Top 5 Lawn Care Tips

This Years Lawn Care Tips

When it comes to curb appeal, nothing is more inviting than a plush, green lawn. Homeowners are so eager to achieve this vision that they spend approximately $28 billion a year on lawn care products, installation, equipment, and maintenance. And that’s not all. Homeowners apply ten times more pesticides per acre than farmers—for a total of 67 million pounds per year.


Fairfield Landscaping offers a few tips to nurturing your lawn, so you can have the thick, lush grass of your dreams, too.

Tip #1: Avoid pesticides.

Homeowners love to treat their lawn to rid it of weeds, insects and fungus, among other problems. The downside? Widespread use of pesticides is causing health problems for homeowners, their pets, and the communities at large. Ask a lawn care professional at Fairfield Landscaping for the optimal time to plant and the best type of grass depending on your climate. By planting the right grass, you can save money on fertilizer and care.

Tip #2: Mow with a sharpened blade.

This sounds too simple to be true. A newly sharpened blade makes a fresh cut that won’t damage the tips of your grass, and will actually stop diseases. How? Clean cuts heal quicker. Also, by keeping your lawn at a taller height, it will protect the blades.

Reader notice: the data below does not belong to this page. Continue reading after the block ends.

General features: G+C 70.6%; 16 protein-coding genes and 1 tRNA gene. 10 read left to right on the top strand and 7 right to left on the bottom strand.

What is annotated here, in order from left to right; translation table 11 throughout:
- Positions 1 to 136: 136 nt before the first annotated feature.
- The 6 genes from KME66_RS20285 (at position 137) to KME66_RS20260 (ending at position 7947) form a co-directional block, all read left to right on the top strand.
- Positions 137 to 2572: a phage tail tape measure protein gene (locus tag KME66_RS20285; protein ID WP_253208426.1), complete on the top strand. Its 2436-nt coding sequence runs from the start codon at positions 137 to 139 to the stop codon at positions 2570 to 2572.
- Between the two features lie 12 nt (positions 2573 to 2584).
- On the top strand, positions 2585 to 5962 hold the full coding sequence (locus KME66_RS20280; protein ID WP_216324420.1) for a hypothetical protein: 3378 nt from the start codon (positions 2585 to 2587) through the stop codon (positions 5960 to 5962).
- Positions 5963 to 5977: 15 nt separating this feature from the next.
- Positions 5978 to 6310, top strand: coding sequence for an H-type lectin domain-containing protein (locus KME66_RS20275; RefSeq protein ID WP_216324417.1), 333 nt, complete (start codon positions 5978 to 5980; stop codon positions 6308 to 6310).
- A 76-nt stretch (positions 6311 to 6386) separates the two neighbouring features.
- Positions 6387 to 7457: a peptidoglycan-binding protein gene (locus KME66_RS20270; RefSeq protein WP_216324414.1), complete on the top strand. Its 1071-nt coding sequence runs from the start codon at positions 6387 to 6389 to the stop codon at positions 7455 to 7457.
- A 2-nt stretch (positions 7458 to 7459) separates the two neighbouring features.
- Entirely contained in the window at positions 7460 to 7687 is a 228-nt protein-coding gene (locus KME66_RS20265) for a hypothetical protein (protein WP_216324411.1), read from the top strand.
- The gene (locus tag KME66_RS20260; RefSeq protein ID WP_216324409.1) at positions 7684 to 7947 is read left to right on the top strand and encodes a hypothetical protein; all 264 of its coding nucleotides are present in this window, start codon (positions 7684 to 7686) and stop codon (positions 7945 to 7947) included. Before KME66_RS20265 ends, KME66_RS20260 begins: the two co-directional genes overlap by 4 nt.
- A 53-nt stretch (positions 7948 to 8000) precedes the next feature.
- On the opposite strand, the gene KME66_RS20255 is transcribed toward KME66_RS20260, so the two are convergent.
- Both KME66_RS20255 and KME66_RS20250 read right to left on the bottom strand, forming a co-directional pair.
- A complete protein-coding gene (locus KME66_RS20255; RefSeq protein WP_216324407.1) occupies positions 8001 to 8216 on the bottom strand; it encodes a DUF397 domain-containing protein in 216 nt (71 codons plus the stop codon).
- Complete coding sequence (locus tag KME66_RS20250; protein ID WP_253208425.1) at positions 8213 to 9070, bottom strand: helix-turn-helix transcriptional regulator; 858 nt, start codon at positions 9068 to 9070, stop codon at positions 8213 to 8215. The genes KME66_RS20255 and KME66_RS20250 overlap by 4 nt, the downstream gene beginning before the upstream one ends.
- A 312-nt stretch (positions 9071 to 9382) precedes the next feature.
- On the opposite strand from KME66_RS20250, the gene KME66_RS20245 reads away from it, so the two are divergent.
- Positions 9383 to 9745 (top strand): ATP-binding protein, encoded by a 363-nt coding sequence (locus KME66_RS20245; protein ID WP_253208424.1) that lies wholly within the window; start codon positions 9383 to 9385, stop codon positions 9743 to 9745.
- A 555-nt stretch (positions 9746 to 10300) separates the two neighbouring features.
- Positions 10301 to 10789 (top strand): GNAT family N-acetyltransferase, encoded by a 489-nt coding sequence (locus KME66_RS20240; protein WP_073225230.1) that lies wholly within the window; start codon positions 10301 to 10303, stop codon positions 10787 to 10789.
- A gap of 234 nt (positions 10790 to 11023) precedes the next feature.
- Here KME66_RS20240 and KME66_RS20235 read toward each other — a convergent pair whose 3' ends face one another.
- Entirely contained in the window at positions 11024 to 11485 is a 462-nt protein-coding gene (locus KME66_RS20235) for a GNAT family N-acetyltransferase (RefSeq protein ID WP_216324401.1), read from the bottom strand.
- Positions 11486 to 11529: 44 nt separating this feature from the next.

Tip #3: Water irregularly, but deeply.

It might sound counter-intuitive, but this is true. Your lawn is better off when you water it early in the morning and deeply. By the middle of the day, the water will evaporate too quickly, and watering too late in the day leads to fungi. Avoid pesticides especially those that contain herbicides.

Tip #4: Check the pH of your soil

Find out with the use of a soil test what the pH of your lawn is and take it from there. Grass grows best in soil that has a pH between 6 and 7, but if yours isn’t there, you can add limestone or sulfur to reach that level. Always opt for natural products as opposed to the pesticides and nitrate-based fertilizers.

Tip #5: Mulch the clippings

Don’t bag your grass clippings. Instead you should “mulch” them in order to add nitrogen back into the soil and reduce the need for fertilizer. Again, avoid any fertilizer that isn’t natural or organic. Consider adding mulched beds to your yard for alternative groundcover.